Comedian Jenny Yang Goads on Social Change With Lots of Humor

The Asian Students Association invited comedian Jenny Yang to perform at Bowdoin

Stand-up comedian Jenny Yang introduced herself to the student audience with a bit of self-deprecation – “Congratulations, you’ve got a Groupon Margaret Cho tonight!” – but quickly switched into a take-no-prisoners mode, targeting everything from liberal arts colleges to some hapless students in the audience with her humor.

Last Friday night, Yang performed for a packed Kresge Auditorium – so full, in fact, that the crowd in the back bumped into a light switch ten minutes into the show, prompting a back-and-forth between Yang and the offending switch-pushers.

 

That back-and-forth set the tone for the rest of her set; Yang, who has produced work for Comedy Central, Buzzfeed, Funny or Die, and more, brought a good-natured, combative energy to her set, goading the audience to laugh at her, one another, and some of the absurdities of liberal arts colleges. Yang herself graduated from Swarthmore College, and compared her experiences there to Bowdoin.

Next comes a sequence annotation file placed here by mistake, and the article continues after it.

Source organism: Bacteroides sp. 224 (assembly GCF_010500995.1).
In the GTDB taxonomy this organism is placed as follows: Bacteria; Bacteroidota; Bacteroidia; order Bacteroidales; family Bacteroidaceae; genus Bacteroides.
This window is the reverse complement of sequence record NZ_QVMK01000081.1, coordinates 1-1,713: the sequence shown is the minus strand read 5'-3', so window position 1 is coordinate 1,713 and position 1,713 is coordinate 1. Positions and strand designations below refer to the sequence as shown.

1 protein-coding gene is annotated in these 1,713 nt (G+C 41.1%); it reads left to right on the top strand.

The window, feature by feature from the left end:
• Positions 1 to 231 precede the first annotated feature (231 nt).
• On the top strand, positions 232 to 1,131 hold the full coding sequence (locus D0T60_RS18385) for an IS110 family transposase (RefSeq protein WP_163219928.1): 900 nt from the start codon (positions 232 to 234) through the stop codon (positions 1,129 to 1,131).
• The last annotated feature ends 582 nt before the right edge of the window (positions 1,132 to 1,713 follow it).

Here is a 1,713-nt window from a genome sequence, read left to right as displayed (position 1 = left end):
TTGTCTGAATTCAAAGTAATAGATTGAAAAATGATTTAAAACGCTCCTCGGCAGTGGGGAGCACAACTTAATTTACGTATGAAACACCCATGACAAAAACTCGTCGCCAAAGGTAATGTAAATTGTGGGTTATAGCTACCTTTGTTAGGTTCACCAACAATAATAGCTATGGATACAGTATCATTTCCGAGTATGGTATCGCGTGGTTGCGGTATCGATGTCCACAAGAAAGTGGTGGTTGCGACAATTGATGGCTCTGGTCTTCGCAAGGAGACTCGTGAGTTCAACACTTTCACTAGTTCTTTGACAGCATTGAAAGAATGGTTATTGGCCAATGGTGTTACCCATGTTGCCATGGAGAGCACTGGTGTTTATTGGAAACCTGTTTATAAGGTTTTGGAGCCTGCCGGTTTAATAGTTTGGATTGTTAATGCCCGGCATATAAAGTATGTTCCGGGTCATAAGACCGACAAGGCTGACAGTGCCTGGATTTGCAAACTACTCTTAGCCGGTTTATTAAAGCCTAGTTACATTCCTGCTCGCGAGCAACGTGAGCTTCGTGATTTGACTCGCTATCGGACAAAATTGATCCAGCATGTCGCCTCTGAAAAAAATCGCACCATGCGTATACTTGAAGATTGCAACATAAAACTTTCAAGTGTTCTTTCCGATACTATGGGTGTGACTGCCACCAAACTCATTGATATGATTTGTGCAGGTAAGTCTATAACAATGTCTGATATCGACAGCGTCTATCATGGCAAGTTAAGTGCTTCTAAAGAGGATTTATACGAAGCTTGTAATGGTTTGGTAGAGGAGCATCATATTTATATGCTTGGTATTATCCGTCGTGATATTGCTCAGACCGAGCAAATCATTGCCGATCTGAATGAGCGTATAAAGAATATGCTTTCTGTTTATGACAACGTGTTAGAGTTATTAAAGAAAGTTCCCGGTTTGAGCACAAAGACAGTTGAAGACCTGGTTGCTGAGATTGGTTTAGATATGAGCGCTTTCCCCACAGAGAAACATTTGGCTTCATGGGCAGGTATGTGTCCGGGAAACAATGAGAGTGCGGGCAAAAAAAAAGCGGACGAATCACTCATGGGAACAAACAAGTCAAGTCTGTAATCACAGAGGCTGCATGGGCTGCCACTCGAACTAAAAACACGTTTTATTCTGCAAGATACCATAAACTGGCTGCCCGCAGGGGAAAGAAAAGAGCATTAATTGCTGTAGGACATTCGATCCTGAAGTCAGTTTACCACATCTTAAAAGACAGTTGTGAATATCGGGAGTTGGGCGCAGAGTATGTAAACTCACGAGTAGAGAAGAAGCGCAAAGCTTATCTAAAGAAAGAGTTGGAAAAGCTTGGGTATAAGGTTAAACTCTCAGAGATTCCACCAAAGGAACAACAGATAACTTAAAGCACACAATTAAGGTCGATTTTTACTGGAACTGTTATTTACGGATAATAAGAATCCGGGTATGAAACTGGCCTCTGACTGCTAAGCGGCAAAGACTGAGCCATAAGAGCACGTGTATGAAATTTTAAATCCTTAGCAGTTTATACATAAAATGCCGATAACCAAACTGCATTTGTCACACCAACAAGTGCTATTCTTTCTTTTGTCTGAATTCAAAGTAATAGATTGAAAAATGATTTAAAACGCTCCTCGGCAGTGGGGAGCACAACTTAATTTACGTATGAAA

“I’m from a big suburb of Los Angeles,” she explained, “And you’re not supposed to trust each other! I was touring Swarthmore, and there were these people walking towards me on a path – and they were smiling at me! And I was like, why! Why are they smiling at me? I get why so many white New Englanders love these places. They’re like white utopia – like, let’s just leave our backpacks lying around anywhere! You know, I like that we still trust each other now, even though the heathens are here.”

She also turned to more personal subjects: body image; developing an adult relationship with her parents; growing up in an immigrant community; and opening up on first dates. “I once heard that, if you want an authentic love, bring your authentic self to the first date. I tried that. That’s why I brought my parents along to argue while I cried.”

The show was organized by the Asian Students Alliance for Asian Heritage Month. According to Chareeda Rustanavibul ’18, a co-president of ASA, the organization reached out to Yang because she could take on issues of race, heritage, and class through a new lens. As Rustanavibul put it, she “is someone who is able to combine social commentary and activism with humor and storytelling.”


Photos by Michele Stapleton

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